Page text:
When people learn that I’m a copywriter, more often than not they jump to the conclusion that I spend my days spinning evocative tales that become part of a brand’s legacy, ala the heartwarming Budweiser commercials:
I love dogs, horses and beer so sure, I’m all in for this type of spot. I also often wish I could lay claim to being part of the creative team that made millions of eyes dewey at its watching. However, I’m a business-to-business (B2B) marketer. Getting all warm and fuzzy about a widget in a productivity-and-profitability world isn’t going to make the same human connection that has proven effective in business-to-consumer marketing (B2C) to drive emotion and action.
Does that mean B2B marketing must always be bereft of a good story? Absolutely not. However, there’s a time to get to the point out of respect for your target personas’ time, problem-solving mindset and professional experience — and there’s a time to selectively build a relationship with them.
A natural outlet for B2B brand storytelling is, well, telling a story. The case study is a powerful tool for demonstrating how your company solved a problem or to otherwise showcase your products and services by largely foregoing fact-based reporting in favor of a compelling narrative. Case studies provide proof that your brand walks the talk, and also gives you the chance to acknowledge your clients’ triumphs in identifying, addressing and overcoming challenges. Every story needs a hero, right?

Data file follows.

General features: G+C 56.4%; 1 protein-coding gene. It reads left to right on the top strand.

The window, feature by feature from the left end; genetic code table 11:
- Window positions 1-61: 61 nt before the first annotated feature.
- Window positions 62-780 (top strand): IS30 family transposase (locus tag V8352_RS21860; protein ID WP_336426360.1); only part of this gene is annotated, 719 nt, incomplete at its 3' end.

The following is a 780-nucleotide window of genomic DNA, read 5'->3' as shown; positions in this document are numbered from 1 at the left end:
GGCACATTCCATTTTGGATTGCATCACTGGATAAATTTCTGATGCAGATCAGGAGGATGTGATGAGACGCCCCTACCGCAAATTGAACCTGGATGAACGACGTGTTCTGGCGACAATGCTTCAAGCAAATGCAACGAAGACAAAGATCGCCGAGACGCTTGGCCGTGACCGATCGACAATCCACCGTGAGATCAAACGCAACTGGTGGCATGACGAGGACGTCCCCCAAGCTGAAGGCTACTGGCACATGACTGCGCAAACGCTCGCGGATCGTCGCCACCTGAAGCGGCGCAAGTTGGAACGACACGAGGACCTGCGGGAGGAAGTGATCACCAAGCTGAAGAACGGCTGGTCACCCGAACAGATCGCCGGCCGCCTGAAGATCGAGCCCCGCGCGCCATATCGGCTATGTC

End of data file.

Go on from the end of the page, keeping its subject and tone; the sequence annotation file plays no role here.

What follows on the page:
Case studies are time-honored and extremely effective in B2B marketing across industries, but they are not the only stories to be told. Interestingly, B2B companies sometimes miss two key opportunities to introduce some humanness into their brand:
Your story is uniquely yours. How did your company come to be? What are you looking to accomplish? Where are you headed? What makes you different? Candidly tell your story on your website’s “About” page but word of caution: “About” is not a dry regurgitation of your unique selling proposition and it’s not really about you — sell prospects on what’s in it for them when they pursue a relationship with you. Period. Go easy on lengthy histories, timelines and other info that’s not a true value-add outside the company walls. (Check out how HubSpot built their narrative.)
Your story can’t be written without your employees. Here’s a remarkably obvious statement: human stories make your brand human. Truth be told, this opportunity is a pinch more self-serving. There’s a certain “put a face to a name” quality your customers gain from this aspect of storytelling, but it’s really more about painting the picture of your brand’s culture: a huge recruitment tool for attracting talent in an increasingly competitive marketplace, persuading them to move from “Maybe I want to work there” to “Really? I could work there?!”
So yes, my friends, storytelling is alive and well in B2B marketing and makes for effective strategies - no puppies or Clydesdales required.